Trump sought in­quiry of Bi­den son

Pres­i­dent: Com­plaint about Ukraine came from par­ti­san source

The Morning Call - - NATION & WORLD - By Jonathan Lemire, Michael Balsamo and Lisa Mascaro

WASH­ING­TON — Pres­i­dent Don­ald Trump urged the new leader of Ukraine this sum­mer to in­ves­ti­gate the son of for­mer Vice Pres­i­dent Joe Bi­den, a per­son fa­mil­iar with the mat­ter said Fri­day. Democrats con­demned what they saw as a clear ef­fort to dam­age a po­lit­i­cal ri­val, now at the heart of an ex­plo­sive whistle­blower com­plaint against Trump.

It was the lat­est rev­e­la­tion in an es­ca­lat­ing con­tro­versy that has cre­ated a show­down be­tween con­gres­sional Democrats and the Trump ad­min­is­tra­tion, which has re­fused to turn over the for­mal com­plaint by a na­tional se­cu­rity of­fi­cial or even de­scribe its con­tents.

Trump de­fended him­self Fri­day against the in­tel­li­gence of­fi­cial’s com­plaint, an­grily declar­ing it came from a “par­ti­san whistle­blower,” though he also said he didn’t know who had made it. The com­plaint was based on a series of events, one of which was a July 25 call be­tween Trump and Ukrainian Pres­i­dent Volodymyr Ze­len­skiy, ac­cord­ing to a two peo­ple fa­mil­iar with the mat­ter. The peo­ple were not au­tho­rized to discuss the is­sue by name and were granted anonymity.

Trump, in that call, urged Ze­len­skiy to probe the ac­tiv­i­ties of po­ten­tial Demo­cratic ri­val Bi­den’s son Hunter, who worked for a Ukrainian gas com­pany, ac­cord­ing to one of the peo­ple, who was briefed on the call. Trump did not raise the is­sue of U.S. aid to Ukraine, in­di­cat­ing there was not an ex­plicit quid pro quo, ac­cord­ing to the per­son.

Bi­den re­acted strongly late Fri­day, say­ing that if the re­ports are true, “then there is truly no bot­tom to Pres­i­dent Trump’s will­ing­ness to abuse his power and abase our coun­try.”

He said Trump should re­lease the tran­script of his July phone con­ver­sa­tion with Ze­len­skiy “so that the Amer­i­can peo­ple can judge for them­selves.”

The gov­ern­ment’s in­tel­li­gence in­spec­tor gen­eral has de­scribed the whistle­blower’s Aug. 12 com­plaint as “se­ri­ous” and “ur­gent.” But Trump dis­missed it all on Fri­day, in­sist­ing “it’s noth­ing.”

He scolded re­porters for ask­ing about it and said it was “just an­other po­lit­i­cal hack job.”

“I have con­ver­sa­tions with many lead­ers. It’s al­ways ap­pro­pri­ate. Al­ways ap­pro­pri­ate,” Trump said. “At the high­est level al­ways ap­pro­pri­ate. And any­thing I do, I fight for this coun­try.”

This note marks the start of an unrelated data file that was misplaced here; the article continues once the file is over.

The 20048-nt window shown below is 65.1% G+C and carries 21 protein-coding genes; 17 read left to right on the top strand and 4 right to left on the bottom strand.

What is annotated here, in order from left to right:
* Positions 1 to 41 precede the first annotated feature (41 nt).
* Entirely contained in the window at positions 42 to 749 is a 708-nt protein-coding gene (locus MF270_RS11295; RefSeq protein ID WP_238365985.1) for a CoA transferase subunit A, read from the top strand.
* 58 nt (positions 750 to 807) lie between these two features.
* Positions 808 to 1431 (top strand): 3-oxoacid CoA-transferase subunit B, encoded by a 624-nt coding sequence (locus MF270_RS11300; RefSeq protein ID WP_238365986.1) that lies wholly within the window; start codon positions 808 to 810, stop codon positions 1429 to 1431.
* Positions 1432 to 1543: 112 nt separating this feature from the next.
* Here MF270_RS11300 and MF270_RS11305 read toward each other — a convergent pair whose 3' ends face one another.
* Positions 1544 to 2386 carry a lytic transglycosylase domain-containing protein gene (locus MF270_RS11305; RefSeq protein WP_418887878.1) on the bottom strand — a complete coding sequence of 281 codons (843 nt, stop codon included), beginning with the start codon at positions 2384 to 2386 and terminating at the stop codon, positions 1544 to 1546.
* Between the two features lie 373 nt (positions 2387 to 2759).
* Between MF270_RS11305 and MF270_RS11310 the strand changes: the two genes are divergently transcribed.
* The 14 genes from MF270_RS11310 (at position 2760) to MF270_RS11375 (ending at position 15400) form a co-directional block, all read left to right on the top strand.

Trump, who took ques­tions in the Oval Of­fice along­side Aus­tralian Prime Min­is­ter Scott Mor­ri­son whom he was host­ing for a state visit, was asked if he knew if the whistle­blower’s com­plaint cen­tered on his July 25 phone call with Ukrainian Pres­i­dent Ze­len­skiy. The pres­i­dent re­sponded, “I re­ally don’t know,” but he con­tin­ued to in­sist any phone call he made with a head of state was “per­fectly fine and re­spect­ful.”

Trump was asked Fri­day if he brought up Bi­den in the call with Ze­len­skiy, and he an­swered, “It doesn’t mat­ter what I dis­cussed.”

But then he used the mo­ment to urge the me­dia “to look into” Bi­den’s back­ground with Ukraine.

Trump and Ze­len­skiy are to meet next week on the side­lines of the United Na­tions. The Wall Street Jour­nal first re­ported that Trump pressed Ze­len­skiy about Bi­den.

The stand­off with Congress raises fresh ques­tions about the ex­tent to which Trump’s ap­pointees are pro­tect­ing the Repub­li­can pres­i­dent from over­sight and, specif­i­cally, whether his new act­ing di­rec­tor of na­tional in­tel­li­gence, Joseph Maguire, is work­ing with the Jus­tice De­part­ment to shield the pres­i­dent.

Democrats say the ad­min­is­tra­tion is legally re­quired to give Congress ac­cess to the whistle­blower’s com­plaint, and Rep. Adam Schiff, D-Calif., has said he will go to court in an ef­fort to get it if nec­es­sary.

The in­tel­li­gence com­mu­nity’s in­spec­tor gen­eral said the mat­ter in­volves the “most sig­nif­i­cant” re­spon­si­bil­i­ties of in­tel­li­gence lead­er­ship.

Schiff said Trump’s at­tack on the whistle­blower was dis­turb­ing and raised con­cerns that it would have a chill­ing ef­fect on other po­ten­tial ex­posers of wrong­do­ing.

He also said it was “deeply dis­turb­ing” that the White House ap­peared to know more about the com­plaint than its in­tended re­cip­i­ent — Congress.

The in­for­ma­tion “de­serves a thor­ough in­ves­ti­ga­tion,” Schiff said. “Come hell or high wa­ter, that’s what we’re go­ing to do.”

House Democrats also are fight­ing the ad­min­is­tra­tion for ac­cess to wit­nesses and doc­u­ments in im­peach­ment probes.

In the whistle­blower case, law­mak­ers are look­ing into whether Trump lawyer Rudy Gi­u­liani trav­eled to Ukraine to pres­sure the gov­ern­ment to aid the pres­i­dent’s re­elec­tion ef­fort by in­ves­ti­gat­ing the ac­tiv­i­ties of Bi­den’s son.

Dur­ing a ram­bling in­ter­view Thurs­day on CNN, Gi­u­liani was asked whether he had asked Ukraine to look into Bi­den. He ini­tially said, “No, ac­tu­ally I didn’t,” but sec­onds later he said, “Of course I did.”

Gi­u­liani has spent months try­ing to drum up po­ten­tially dam­ag­ing ev­i­dence about Bi­den’s ties to Ukraine. He told CNN that Trump was un­aware of his ac­tions. “I did what I did on my own,” he said. “I told him about it after­ward.


Pres­i­dent Trump said he and Ukrainian leader Volodymyr Ze­len­skiy are to meet next week on the side­lines of the U.N.

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